After becoming a resident of Kelowna, British Columbia I managed to meet some fellow Apple fans at my high school and was introduced to a software suite called Hotline. Up until this point my experience with file transfers on the Internet mostly involved FTP or IRC DCC, so seeing this widely popular peer-to-peer software blew my mind. I was already somewhat familiar with the concept of “warez” and trading software, but Hotline made everything much more available with ease. Thousands of Hotline servers out there and you could just jump into any of them and browse the available files, often even letting you download whatever you want without requiring uploads first. I was so hooked on Hotline I managed to afford a dedicated phone line to my room and started running my own Hotline server on my Macintosh IIsi with my Global Village modem. I also had to drop by the local Mac store and buy an Iomega Zip drive to help store all my warez. I was young and the law meant nothing to me. Yet.

One of the things I had wanted to try getting into was programming on the Macintosh, but I had almost no real experience in programming languages outside of some BASIC from my DOS days. Luckily there existed a fairly easy to use development platform called REALbasic which let you construct your graphical interface and then code the actions of your objects. This was a commercial product but the demo version still let you do almost everything, with the exception of having an annoying dialog pop-up on your compiled application stating it was made with a demo version of REALbasic. Obviously if I were to try my hand at any serious programming, I couldn’t keep going with just the demo version. While serial numbers and software cracks weren’t overly hard to come across, it was not the case with this software. I did eventually find a serial number someone had published online, and it was at this point I made an even worse decision than simply pirating the software.

My Macintosh IIsi was really starting to show its age and I was feeling left behind. Most of my friends had faster computers, and there I was trying to browse websites on a 20MHz Mac with Netscape 3 which would lag on every mouse click. I wanted to raise some funds to buy a faster Mac, and the only asset I had which I figured would carry any potential value was this stolen REALbasic serial number since it was so hard to find in the first place. I used Hotline to advertise the fact I was selling REALbasic serial numbers. It turned out I was quite effective with my advertising and my first customer ended up being the Federal Bureau of Investigation. Apparently word got back to the company behind REALbasic about what I was doing, and this led to them calling the FBI. I managed to make it out of this without any serious trouble, though I did have to call the company’s CEO to apologize and then purchase a legitimate copy of the software.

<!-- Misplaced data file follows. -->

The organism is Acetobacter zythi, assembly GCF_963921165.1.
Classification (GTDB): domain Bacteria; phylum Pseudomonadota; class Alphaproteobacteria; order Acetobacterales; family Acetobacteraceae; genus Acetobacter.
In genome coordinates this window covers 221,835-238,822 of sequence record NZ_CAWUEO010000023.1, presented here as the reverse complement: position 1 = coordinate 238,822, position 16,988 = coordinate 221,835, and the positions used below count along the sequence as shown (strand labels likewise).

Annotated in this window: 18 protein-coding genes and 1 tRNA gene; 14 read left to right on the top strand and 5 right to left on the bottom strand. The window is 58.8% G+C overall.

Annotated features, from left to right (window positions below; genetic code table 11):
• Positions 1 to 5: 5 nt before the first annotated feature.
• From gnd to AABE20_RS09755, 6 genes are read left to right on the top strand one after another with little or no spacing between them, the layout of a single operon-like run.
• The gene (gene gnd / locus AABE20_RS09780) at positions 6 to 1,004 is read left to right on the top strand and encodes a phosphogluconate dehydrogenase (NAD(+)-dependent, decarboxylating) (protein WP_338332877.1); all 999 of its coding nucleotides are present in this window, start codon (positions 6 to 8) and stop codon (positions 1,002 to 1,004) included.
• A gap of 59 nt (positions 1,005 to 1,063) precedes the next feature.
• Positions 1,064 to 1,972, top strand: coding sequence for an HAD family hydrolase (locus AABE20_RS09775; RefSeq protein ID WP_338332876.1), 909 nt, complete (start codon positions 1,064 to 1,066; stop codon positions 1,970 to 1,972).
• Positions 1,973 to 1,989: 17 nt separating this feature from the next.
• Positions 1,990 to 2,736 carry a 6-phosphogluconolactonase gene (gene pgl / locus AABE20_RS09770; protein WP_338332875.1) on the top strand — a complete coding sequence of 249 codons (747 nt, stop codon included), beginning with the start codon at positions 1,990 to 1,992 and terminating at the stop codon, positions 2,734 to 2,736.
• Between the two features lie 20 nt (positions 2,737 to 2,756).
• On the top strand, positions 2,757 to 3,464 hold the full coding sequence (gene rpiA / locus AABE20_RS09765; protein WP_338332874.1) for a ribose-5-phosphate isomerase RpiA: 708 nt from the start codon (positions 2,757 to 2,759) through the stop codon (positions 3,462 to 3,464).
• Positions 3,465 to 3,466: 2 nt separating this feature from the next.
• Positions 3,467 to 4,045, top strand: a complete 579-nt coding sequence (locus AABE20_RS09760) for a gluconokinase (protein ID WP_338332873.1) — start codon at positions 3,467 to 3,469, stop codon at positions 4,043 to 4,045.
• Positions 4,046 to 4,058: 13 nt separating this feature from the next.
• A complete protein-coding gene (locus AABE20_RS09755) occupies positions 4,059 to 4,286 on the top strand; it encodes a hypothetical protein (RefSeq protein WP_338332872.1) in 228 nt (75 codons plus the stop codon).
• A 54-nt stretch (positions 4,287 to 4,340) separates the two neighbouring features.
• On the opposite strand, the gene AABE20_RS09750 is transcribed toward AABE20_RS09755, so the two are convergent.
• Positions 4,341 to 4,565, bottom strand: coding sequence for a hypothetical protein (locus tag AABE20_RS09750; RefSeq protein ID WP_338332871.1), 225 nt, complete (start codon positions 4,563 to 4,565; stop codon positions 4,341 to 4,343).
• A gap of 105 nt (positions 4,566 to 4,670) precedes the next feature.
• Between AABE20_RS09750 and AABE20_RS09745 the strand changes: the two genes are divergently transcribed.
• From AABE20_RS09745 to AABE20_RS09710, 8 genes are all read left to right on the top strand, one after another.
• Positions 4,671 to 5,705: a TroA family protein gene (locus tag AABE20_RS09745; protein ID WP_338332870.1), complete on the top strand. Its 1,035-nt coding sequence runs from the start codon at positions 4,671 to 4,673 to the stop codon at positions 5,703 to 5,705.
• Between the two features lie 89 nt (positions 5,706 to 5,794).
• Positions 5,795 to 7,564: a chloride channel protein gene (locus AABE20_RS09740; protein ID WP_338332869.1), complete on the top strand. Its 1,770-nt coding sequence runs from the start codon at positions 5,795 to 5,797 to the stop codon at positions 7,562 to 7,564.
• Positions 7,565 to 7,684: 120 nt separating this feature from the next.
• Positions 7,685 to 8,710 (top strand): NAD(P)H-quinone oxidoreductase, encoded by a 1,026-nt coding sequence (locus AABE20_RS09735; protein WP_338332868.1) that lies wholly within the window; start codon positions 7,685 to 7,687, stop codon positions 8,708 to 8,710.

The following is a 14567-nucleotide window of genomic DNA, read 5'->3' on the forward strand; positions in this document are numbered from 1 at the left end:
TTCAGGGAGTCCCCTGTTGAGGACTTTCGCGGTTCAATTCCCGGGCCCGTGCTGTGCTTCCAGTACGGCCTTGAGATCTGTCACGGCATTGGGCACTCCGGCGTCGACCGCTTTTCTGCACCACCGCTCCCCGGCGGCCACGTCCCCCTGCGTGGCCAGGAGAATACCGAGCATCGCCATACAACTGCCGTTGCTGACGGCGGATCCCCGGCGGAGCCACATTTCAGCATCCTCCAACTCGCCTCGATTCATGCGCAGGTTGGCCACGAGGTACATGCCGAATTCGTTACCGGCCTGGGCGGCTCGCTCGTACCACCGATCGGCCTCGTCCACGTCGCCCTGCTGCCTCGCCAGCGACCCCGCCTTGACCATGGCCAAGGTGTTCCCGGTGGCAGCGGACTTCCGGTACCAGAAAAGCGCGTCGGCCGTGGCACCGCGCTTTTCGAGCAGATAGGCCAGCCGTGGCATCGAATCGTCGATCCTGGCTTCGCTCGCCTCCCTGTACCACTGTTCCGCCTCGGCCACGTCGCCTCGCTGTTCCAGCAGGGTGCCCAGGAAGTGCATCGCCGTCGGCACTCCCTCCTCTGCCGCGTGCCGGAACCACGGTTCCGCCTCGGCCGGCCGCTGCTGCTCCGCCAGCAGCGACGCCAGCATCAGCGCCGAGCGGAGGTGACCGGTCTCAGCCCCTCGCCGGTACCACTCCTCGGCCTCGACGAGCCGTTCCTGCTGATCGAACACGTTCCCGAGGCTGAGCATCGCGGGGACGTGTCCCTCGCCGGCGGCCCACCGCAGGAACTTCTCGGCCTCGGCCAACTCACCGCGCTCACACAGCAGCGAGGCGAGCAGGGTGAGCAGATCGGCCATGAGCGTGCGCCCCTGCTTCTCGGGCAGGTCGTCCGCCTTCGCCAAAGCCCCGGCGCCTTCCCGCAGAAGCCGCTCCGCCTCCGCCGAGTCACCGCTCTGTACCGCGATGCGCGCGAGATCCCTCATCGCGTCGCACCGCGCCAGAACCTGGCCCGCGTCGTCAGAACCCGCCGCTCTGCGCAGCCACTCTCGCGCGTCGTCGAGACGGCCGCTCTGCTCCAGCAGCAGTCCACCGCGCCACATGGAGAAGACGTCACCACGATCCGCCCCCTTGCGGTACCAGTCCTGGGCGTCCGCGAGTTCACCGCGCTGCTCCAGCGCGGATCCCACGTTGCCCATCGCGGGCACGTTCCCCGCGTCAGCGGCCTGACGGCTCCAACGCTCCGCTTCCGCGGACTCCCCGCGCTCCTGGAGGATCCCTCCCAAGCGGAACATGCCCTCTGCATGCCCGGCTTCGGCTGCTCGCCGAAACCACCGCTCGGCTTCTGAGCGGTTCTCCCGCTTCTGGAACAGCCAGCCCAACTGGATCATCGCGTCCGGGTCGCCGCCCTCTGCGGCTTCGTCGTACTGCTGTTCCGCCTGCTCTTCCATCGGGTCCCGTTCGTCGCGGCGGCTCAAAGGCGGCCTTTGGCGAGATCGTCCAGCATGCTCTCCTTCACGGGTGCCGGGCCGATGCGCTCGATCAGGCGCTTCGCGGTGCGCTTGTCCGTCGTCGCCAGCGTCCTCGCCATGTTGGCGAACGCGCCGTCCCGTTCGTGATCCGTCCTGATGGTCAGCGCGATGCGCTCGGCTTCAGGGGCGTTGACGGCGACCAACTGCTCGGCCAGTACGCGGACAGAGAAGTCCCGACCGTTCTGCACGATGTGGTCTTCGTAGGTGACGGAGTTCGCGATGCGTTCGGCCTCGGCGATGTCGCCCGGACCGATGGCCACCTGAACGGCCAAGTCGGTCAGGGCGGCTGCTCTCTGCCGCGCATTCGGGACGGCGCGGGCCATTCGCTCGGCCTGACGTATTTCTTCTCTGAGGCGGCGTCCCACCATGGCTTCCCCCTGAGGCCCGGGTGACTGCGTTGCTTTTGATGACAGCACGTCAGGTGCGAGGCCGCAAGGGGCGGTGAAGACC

What little money I did have was now spent to fix my mistake, and I continued my life using my Macintosh IIsi as my primary computer. Things did end up getting better as later in my high school years my grandfather purchased a Macintosh Performa 6320 for me as a gift, and I also managed to make enough money off banner advertisements to buy myself a PowerBook Duo 2300.  The Performa 6320 became my new primary Macintosh and I retired the IIsi before I graduated high school.

From time to time I do consider the “what if’s” about my history with the Macintosh IIsi. What if I ended up settling on a different computer back in 1995? What if I never received that gift modem? Would things still play out the same way? To this day I still run a Hotline server for users of old Macintosh computers to connect and browse files. Perhaps having the Macintosh IIsi as my first computer has had a greater impact on how my life has turned out than I would have expected. Possibly the craziest part is I still own my Macintosh IIsi along with the Global Village modem and the Iomega Zip drive with my original Hotline files. I’m sure I’ll get around to firing it up again someday.

2 Comments on “The Long Tale Of My First Macintosh”

  1. Paul, for some reason I never heard about your story… to me and the others you were just that kid from Kelowna. And the reason RealBASIC serial numbers were hard to find on Hotline… well, the developer hung out on Hotline, and all us beta testers also hung out on Hotline. So he knew pretty fast when you started bragging about a serial number.

    Unlike you, I don’t have my 68K Mac that started me down that path anymore, but I did keep all my archives, including my databases of username/IP logins and chat logs from the HL servers I adminned 😀

    By the way: I suspect that your stunt with the RB serial had another effect too — shortly after that was the first time I recall seeing FBI agents on a Hotline server. The whole thing seemed unreal to them at the time, but a couple of them stuck around and seemed to enjoy camping out on the main servers and have fun chatting with everyone. They were the only two that didn’t stick out like a sore thumb as soon as they attempted to interact with anyone. The source IPs gave the others away as well.

    1. I think even at the time I knew how ridiculous it was to try selling serial numbers. I liked using the software, but I never ended up getting serious into programming like I assumed I would.